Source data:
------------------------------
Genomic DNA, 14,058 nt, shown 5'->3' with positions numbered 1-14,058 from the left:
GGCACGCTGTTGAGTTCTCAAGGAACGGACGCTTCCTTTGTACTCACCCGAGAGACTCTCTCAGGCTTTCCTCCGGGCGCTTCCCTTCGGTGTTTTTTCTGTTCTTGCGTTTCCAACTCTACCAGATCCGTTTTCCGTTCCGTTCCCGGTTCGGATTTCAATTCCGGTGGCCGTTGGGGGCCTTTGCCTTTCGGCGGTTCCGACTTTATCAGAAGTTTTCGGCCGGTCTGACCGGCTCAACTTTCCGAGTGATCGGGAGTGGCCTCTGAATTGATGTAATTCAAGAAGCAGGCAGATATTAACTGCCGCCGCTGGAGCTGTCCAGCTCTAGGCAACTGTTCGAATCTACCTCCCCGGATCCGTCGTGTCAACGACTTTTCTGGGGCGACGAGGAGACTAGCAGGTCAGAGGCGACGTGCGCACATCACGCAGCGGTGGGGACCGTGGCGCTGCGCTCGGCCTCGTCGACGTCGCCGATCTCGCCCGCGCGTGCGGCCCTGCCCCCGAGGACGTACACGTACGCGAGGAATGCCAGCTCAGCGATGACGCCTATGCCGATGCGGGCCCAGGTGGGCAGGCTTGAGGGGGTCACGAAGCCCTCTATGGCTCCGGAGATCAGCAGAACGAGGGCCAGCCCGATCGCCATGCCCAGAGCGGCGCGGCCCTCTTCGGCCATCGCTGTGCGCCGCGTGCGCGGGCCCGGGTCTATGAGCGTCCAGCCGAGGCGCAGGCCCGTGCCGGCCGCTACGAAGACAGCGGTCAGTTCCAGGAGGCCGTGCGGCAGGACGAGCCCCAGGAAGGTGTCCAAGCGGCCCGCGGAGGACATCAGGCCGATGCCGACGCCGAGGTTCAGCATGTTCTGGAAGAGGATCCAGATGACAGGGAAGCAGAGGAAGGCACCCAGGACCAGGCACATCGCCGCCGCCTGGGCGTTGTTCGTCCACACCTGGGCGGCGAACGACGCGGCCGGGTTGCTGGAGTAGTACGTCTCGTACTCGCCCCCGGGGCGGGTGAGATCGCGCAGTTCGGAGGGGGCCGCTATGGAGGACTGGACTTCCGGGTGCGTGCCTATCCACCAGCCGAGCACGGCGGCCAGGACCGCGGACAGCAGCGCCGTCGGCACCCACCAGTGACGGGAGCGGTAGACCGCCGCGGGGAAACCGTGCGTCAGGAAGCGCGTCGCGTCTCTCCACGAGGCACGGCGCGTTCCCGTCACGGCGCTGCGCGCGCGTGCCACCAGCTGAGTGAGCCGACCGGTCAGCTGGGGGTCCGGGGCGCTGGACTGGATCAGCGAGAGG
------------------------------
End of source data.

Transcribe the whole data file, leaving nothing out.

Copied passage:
Genomic DNA, 14,058 nt, shown 5'->3' with positions numbered 1-14,058 from the left:
GGCACGCTGTTGAGTTCTCAAGGAACGGACGCTTCCTTTGTACTCACCCGAGAGACTCTCTCAGGCTTTCCTCCGGGCGCTTCCCTTCGGTGTTTTTTCTGTTCTTGCGTTTCCAACTCTACCAGATCCGTTTTCCGTTCCGTTCCCGGTTCGGATTTCAATTCCGGTGGCCGTTGGGGGCCTTTGCCTTTCGGCGGTTCCGACTTTATCAGAAGTTTTCGGCCGGTCTGACCGGCTCAACTTTCCGAGTGATCGGGAGTGGCCTCTGAATTGATGTAATTCAAGAAGCAGGCAGATATTAACTGCCGCCGCTGGAGCTGTCCAGCTCTAGGCAACTGTTCGAATCTACCTCCCCGGATCCGTCGTGTCAACGACTTTTCTGGGGCGACGAGGAGACTAGCAGGTCAGAGGCGACGTGCGCACATCACGCAGCGGTGGGGACCGTGGCGCTGCGCTCGGCCTCGTCGACGTCGCCGATCTCGCCCGCGCGTGCGGCCCTGCCCCCGAGGACGTACACGTACGCGAGGAATGCCAGCTCAGCGATGACGCCTATGCCGATGCGGGCCCAGGTGGGCAGGCTTGAGGGGGTCACGAAGCCCTCTATGGCTCCGGAGATCAGCAGAACGAGGGCCAGCCCGATCGCCATGCCCAGAGCGGCGCGGCCCTCTTCGGCCATCGCTGTGCGCCGCGTGCGCGGGCCCGGGTCTATGAGCGTCCAGCCGAGGCGCAGGCCCGTGCCGGCCGCTACGAAGACAGCGGTCAGTTCCAGGAGGCCGTGCGGCAGGACGAGCCCCAGGAAGGTGTCCAAGCGGCCCGCGGAGGACATCAGGCCGATGCCGACGCCGAGGTTCAGCATGTTCTGGAAGAGGATCCAGATGACAGGGAAGCAGAGGAAGGCACCCAGGACCAGGCACATCGCCGCCGCCTGGGCGTTGTTCGTCCACACCTGGGCGGCGAACGACGCGGCCGGGTTGCTGGAGTAGTACGTCTCGTACTCGCCCCCGGGGCGGGTGAGATCGCGCAGTTCGGAGGGGGCCGCTATGGAGGACTGGACTTCCGGGTGCGTGCCTATCCACCAGCCGAGCACGGCGGCCAGGACCGCGGACAGCAGCGCCGTCGGCACCCACCAGTGACGGGAGCGGTAGACCGCCGCGGGGAAACCGTGCGTCAGGAAGCGCGTCGCGTCTCTCCACGAGGCACGGCGCGTTCCCGTCACGGCGCTGCGCGCGCGTGCCACCAGCTGAGTGAGCCGACCGGTCAGCTGGGGGTCCGGGGCGCTGGACTGGATCAGCGAGAGG